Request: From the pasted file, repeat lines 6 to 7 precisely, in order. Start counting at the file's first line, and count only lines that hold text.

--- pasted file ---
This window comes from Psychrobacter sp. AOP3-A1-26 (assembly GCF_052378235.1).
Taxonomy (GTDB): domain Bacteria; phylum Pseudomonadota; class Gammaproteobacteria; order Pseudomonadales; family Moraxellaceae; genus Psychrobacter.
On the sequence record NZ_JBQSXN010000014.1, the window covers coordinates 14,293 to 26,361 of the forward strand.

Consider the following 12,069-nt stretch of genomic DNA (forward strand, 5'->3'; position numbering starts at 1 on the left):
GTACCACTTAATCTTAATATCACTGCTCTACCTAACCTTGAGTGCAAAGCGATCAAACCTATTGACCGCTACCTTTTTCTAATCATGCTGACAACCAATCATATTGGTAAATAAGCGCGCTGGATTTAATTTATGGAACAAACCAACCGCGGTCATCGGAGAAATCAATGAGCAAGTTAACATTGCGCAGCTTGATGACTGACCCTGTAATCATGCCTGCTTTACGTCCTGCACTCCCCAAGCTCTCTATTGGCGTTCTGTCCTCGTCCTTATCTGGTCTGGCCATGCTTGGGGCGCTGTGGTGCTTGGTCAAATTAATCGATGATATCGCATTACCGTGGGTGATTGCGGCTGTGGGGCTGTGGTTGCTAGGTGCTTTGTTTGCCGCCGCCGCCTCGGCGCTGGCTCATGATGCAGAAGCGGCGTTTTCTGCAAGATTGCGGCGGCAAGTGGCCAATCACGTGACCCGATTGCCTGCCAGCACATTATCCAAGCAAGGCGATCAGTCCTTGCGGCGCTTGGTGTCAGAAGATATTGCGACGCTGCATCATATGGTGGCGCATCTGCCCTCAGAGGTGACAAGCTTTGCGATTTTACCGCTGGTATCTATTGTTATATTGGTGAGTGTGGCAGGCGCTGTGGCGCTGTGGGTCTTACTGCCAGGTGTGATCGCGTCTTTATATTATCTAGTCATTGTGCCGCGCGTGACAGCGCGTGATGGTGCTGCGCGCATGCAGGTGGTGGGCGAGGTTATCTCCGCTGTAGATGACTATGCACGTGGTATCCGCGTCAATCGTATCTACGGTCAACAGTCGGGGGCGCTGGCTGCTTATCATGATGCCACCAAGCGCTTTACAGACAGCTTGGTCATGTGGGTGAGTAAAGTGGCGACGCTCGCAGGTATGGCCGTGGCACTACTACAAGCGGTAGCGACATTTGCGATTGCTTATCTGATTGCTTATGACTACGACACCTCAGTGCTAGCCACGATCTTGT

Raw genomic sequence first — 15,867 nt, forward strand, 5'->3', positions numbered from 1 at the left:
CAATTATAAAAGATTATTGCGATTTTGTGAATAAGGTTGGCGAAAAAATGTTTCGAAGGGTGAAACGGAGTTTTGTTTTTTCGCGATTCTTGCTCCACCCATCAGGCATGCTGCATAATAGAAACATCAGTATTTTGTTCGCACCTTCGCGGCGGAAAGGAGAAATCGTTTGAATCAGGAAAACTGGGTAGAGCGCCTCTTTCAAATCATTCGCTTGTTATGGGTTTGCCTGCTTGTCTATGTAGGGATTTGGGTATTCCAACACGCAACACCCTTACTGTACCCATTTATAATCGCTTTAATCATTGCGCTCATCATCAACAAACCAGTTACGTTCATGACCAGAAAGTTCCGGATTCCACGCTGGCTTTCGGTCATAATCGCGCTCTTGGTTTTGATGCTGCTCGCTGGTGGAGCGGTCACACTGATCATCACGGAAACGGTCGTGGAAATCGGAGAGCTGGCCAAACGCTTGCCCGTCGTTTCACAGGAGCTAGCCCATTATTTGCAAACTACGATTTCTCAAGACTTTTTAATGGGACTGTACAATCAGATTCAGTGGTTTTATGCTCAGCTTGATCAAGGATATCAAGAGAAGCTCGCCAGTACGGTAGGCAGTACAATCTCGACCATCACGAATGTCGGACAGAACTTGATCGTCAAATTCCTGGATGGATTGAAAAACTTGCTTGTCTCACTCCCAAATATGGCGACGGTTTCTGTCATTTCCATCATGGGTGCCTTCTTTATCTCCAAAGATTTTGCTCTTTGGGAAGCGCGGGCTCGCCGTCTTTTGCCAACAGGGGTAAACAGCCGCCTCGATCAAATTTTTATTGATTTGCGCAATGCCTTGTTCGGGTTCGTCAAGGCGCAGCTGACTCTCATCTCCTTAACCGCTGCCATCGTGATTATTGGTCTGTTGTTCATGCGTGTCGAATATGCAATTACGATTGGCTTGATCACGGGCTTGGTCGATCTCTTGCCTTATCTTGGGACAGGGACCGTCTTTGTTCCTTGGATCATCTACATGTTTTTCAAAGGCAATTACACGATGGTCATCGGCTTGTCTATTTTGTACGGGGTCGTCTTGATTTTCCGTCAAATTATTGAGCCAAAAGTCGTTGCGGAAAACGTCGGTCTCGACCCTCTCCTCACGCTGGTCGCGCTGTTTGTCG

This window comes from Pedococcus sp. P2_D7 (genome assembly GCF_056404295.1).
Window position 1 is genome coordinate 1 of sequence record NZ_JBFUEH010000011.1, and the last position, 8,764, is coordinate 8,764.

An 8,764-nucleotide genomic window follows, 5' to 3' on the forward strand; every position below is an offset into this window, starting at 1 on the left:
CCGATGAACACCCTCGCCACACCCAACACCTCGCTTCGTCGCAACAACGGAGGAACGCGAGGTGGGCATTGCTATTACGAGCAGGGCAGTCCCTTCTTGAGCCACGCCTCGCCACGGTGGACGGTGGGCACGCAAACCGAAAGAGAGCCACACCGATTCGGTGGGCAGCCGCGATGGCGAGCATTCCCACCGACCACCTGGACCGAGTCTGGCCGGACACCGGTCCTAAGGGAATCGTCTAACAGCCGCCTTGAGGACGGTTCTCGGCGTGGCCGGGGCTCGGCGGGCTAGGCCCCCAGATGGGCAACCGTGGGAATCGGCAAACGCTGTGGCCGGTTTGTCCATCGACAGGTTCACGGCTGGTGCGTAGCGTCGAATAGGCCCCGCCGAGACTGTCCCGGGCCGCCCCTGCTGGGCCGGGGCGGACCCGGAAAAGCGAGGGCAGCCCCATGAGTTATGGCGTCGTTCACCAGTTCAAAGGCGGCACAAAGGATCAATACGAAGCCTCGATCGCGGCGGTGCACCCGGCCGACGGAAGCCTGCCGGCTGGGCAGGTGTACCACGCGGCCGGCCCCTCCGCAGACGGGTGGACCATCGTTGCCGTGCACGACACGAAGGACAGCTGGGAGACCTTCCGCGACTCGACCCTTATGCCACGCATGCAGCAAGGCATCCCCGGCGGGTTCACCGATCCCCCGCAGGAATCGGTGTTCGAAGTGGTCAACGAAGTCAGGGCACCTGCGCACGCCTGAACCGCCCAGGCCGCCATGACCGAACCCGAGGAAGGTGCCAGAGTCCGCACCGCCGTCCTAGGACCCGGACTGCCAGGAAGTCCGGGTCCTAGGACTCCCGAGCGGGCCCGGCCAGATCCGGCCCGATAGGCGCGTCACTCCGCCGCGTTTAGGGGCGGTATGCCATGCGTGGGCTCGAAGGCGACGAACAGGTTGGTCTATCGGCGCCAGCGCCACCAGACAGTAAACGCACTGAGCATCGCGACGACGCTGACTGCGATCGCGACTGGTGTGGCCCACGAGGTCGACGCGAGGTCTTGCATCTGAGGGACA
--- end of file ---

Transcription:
Raw genomic sequence first — 15,867 nt, forward strand, 5'->3', positions numbered from 1 at the left:
CAATTATAAAAGATTATTGCGATTTTGTGAATAAGGTTGGCGAAAAAATGTTTCGAAGGGTGAAACGGAGTTTTGTTTTTTCGCGATTCTTGCTCCACCCATCAGGCATGCTGCATAATAGAAACATCAGTATTTTGTTCGCACCTTCGCGGCGGAAAGGAGAAATCGTTTGAATCAGGAAAACTGGGTAGAGCGCCTCTTTCAAATCATTCGCTTGTTATGGGTTTGCCTGCTTGTCTATGTAGGGATTTGGGTATTCCAACACGCAACACCCTTACTGTACCCATTTATAATCGCTTTAATCATTGCGCTCATCATCAACAAACCAGTTACGTTCATGACCAGAAAGTTCCGGATTCCACGCTGGCTTTCGGTCATAATCGCGCTCTTGGTTTTGATGCTGCTCGCTGGTGGAGCGGTCACACTGATCATCACGGAAACGGTCGTGGAAATCGGAGAGCTGGCCAAACGCTTGCCCGTCGTTTCACAGGAGCTAGCCCATTATTTGCAAACTACGATTTCTCAAGACTTTTTAATGGGACTGTACAATCAGATTCAGTGGTTTTATGCTCAGCTTGATCAAGGATATCAAGAGAAGCTCGCCAGTACGGTAGGCAGTACAATCTCGACCATCACGAATGTCGGACAGAACTTGATCGTCAAATTCCTGGATGGATTGAAAAACTTGCTTGTCTCACTCCCAAATATGGCGACGGTTTCTGTCATTTCCATCATGGGTGCCTTCTTTATCTCCAAAGATTTTGCTCTTTGGGAAGCGCGGGCTCGCCGTCTTTTGCCAACAGGGGTAAACAGCCGCCTCGATCAAATTTTTATTGATTTGCGCAATGCCTTGTTCGGGTTCGTCAAGGCGCAGCTGACTCTCATCTCCTTAACCGCTGCCATCGTGATTATTGGTCTGTTGTTCATGCGTGTCGAATATGCAATTACGATTGGCTTGATCACGGGCTTGGTCGATCTCTTGCCTTATCTTGGGACAGGGACCGTCTTTGTTCCTTGGATCATCTACATGTTTTTCAAAGGCAATTACACGATGGTCATCGGCTTGTCTATTTTGTACGGGGTCGTCTTGATTTTCCGTCAAATTATTGAGCCAAAAGTCGTTGCGGAAAACGTCGGTCTCGACCCTCTCCTCACGCTGGTCGCGCTGTTTGTCG